In terms of the negative messages monitoring sends to employees:
- 43% say it’s a violation of trust
- 28% say it makes them feel unappreciated
- 26% say it makes them feel resentment
Insight into employees’ feelings about surveillance in the workplace
We asked employees to tell us in their own words how monitoring by their employer makes them feel. Here are a few things they said:
“I’m an adult and I am a professional with advanced degrees. I get my work done and I do so timely. I am not a child, I do not need to be tracked or monitored to get my job done. I would not appreciate being treated like a child.”
“It’s micro-management. As long as my productivity is acceptable and my work is getting done, it shouldn’t matter how i pass the time while waiting for an active job to pick up.”
“I think knowing you’re being watched and monitored is bound to make any situation less enjoyable and more stressful. I work hard for my company and that wouldn’t seem fair.”
Ways employees are bypassing work-related tracking and/or monitoring tools
|Method||% of employees|
|Pretended to be online while actually doing non-work activities (e.g., watching Netflix)||49%|
|Used anti-surveillance software||31%|
|Researched hacks to fake online activity||25%|
Employers considering implementing surveillance practices may be surprised by the pushback
For the many employers who are considering employee monitoring but have yet to implement them, it’s important to note that there is a high level of dissatisfaction from employees at the prospect of being monitored by their employer. Some would even change their job and/or income to avoid it.
These figures don’t bode well for worker happiness and retention:
- 59% of employers say they’re very or somewhat likely to implement monitoring software in the future
- 21% say they’re unlikely to inform staff if they proceed with implementing monitoring software
- 54% say they’re likely to quit if their boss and/or employer implements surveillance measures
- 1 in 4 would be willing to cut their pay by 25% of more to avoid surveillance
Employers reflect on workplace monitoring
Despite the frequency of employers surveilling their employees, many are still aware that it poses both ethical dilemmas and trust issues that could put employer/employee relations at risk. Yet for employers, there are split feelings as to whether those concerns outweigh the benefits. We asked employers to tell us their thoughts on employee monitoring, and here are a few things they said.
Employers who are pro-monitoring of workers:
“I think it’s helpful to know that there are still expectations, whether you are in person or remote.”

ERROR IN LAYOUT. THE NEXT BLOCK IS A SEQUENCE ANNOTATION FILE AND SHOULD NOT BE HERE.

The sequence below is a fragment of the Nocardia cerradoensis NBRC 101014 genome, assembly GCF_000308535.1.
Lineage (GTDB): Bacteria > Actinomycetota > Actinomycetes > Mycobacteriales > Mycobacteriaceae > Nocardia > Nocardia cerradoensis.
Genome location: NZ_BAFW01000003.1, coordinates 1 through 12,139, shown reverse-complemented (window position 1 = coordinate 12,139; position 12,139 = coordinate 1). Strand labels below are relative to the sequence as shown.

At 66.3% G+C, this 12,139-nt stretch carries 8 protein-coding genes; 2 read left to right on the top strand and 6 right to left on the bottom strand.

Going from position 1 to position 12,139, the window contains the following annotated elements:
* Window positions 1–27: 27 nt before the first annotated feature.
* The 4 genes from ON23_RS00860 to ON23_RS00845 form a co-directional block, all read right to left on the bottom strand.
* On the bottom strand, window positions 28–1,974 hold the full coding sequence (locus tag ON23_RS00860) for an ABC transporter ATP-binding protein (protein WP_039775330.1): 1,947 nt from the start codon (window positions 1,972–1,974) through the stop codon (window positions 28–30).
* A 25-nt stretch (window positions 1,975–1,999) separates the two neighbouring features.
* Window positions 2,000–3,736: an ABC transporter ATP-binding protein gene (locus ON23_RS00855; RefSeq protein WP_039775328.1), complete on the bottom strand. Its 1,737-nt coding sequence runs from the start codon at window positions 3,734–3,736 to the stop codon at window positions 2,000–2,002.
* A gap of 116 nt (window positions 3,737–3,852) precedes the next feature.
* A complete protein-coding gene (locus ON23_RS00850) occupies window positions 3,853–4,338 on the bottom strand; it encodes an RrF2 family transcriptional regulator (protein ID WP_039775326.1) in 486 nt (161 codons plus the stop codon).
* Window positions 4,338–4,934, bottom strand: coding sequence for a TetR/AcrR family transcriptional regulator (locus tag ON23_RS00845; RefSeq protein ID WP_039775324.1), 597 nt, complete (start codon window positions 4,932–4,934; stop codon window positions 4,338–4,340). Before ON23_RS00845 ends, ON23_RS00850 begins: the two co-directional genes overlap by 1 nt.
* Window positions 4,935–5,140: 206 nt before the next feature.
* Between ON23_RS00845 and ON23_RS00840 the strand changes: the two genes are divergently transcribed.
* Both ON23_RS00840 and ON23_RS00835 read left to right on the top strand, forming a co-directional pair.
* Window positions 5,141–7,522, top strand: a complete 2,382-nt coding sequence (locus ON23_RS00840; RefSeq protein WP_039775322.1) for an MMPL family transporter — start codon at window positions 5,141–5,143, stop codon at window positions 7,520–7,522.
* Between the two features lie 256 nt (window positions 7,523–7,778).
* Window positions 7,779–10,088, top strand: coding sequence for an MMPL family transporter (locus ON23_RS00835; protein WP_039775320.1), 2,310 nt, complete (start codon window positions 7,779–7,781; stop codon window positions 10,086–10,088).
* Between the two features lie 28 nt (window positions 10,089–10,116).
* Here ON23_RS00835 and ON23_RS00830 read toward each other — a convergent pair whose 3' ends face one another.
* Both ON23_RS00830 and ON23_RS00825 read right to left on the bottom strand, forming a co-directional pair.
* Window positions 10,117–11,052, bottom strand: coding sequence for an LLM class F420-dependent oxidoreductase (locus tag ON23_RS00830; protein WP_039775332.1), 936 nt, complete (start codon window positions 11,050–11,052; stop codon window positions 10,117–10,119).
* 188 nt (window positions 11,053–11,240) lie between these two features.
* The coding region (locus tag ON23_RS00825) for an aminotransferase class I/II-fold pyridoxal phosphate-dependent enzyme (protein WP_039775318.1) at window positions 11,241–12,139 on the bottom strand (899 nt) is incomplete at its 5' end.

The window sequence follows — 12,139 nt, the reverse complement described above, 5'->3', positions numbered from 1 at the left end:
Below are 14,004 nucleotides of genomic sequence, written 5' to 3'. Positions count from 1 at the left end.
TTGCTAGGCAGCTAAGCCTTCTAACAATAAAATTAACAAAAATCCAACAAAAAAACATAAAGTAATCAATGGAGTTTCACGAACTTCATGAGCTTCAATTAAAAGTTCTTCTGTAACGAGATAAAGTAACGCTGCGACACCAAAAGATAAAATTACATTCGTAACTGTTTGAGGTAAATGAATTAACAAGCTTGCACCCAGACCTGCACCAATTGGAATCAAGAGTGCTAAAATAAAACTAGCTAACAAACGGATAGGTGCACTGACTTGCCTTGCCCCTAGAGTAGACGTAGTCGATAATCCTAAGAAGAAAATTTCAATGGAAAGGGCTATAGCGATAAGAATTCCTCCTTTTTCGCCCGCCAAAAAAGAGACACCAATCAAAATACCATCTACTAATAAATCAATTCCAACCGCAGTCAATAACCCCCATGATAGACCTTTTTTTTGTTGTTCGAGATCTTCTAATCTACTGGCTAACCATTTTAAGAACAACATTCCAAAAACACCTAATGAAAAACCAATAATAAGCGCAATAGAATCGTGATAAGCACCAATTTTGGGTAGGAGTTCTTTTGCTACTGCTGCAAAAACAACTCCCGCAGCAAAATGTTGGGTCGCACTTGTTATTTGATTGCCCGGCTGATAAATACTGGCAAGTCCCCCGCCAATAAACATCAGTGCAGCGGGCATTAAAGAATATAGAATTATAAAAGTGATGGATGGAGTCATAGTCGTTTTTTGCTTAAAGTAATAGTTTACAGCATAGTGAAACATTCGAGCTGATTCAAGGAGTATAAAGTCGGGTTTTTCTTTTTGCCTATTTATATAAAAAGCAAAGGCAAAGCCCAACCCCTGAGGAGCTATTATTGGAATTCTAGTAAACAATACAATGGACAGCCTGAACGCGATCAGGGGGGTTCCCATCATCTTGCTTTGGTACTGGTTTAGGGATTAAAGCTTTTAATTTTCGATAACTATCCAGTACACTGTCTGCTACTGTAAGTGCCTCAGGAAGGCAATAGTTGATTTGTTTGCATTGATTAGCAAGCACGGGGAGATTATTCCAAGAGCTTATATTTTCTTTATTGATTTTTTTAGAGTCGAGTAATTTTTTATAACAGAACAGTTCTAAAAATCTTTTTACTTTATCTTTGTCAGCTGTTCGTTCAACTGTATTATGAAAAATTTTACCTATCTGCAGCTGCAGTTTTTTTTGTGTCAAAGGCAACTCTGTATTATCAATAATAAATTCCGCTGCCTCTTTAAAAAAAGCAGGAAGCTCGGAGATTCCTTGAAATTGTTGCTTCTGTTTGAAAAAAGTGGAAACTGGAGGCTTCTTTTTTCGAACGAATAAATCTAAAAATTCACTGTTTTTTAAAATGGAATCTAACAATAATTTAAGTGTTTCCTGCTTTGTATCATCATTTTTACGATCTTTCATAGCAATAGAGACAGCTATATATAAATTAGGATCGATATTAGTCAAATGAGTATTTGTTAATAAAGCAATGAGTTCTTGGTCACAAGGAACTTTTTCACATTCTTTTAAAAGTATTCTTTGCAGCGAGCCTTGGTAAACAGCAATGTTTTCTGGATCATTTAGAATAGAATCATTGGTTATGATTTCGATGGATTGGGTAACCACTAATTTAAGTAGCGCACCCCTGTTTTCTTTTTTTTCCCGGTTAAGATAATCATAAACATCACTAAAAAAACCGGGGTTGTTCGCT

“To ensure that work is running properly…also the feeling of monitoring drives employees to work better.”
“I think that sometimes employees try their best but they do need to be monitored to make sure that they don’t do things that are against their own best interest or the best interest of the company.”
Employers who are anti-monitoring of workers:
“I feel it would erode my employee’s feeling that I believe in them. That trust is critical in building a strong team.”
“If you cannot trust your employees to do what they’re supposed to do, they no longer need to be your employees.”
“I think it comes from a place of paranoia and need for control amongst employers and has a negative effect on staff morale. It’s too oppressive for my style of running a business.”
“Part of our culture is ownership mentality. If employees are delivering results, the time they spend doing it matters less.”
Overall, the results of the study indicate that surveillance in the workplace may do more harm than good, potentially leading to a rise in disgruntled employees who don’t feel their employers respect their work ethic and personal boundaries.
Some employees would go as far as leaving their positions for another job should their employer decide to implement such practices, demonstrating the extent to which surveillance practices could damage businesses. Meanwhile, the sense of personal privacy and well-being might also decline among workers.
Ultimately, the future of the growing long-term remote workforce is still unclear, but both employers and their employees need to be informed and use discretion when deciding how to move forward in a way that’s beneficial for both their business and their remote workforce.
Learn more: How a VPN protects your online privacy
FAQ: About employee monitoring
What is employee monitoring software?
Employee monitoring software is installed on workers’ company-issued devices and is used to track and monitor the activities of their employees during work hours. It is primarily designed to increase productivity and ensure that workers are using their devices in compliance with company policies.
Employee monitoring software could be as detailed as tracking every action by an employee, such as websites visited, keystrokes typed, all email and chat communications—even taking screenshots. Some simpler types use time tracking to record the time spent on various activities.
How to detect employee monitoring software?
Employee monitoring software is not meant to be a secret. If you aren’t sure, the first thing you should do is ask your company’s IT personnel. But otherwise, the software will likely appear as apps on your device. Scroll through all the apps and look for common ones such as Hubstaff, ActivTrak, and Time Doctor.
Does employee monitoring increase productivity?
While employee monitoring should increase productivity in theory, some studies have shown that workers break more rules when they know they are being watched. Moreover, monitoring can add to workers’ anxiety and stress, which could lead to lower job satisfaction, meaning lower retention rates.
Is employee monitoring legal?
Employee monitoring is legal, but companies do face some caveats. In the U.S., employers may monitor oral and electronic communications if they have a legitimate business purpose or obtain employee consent. Connecticut, Delaware, and New York have laws requiring employers to provide employees with notice of workplace monitoring.
In the EU and UK, laws require employers to have a legal basis for monitoring, such as it being necessary for the employer’s legitimate interests or to comply with a legal obligation; notify employees of the tracking taking place and its purpose; and undertake data protection impact assessments to minimize data protection risks.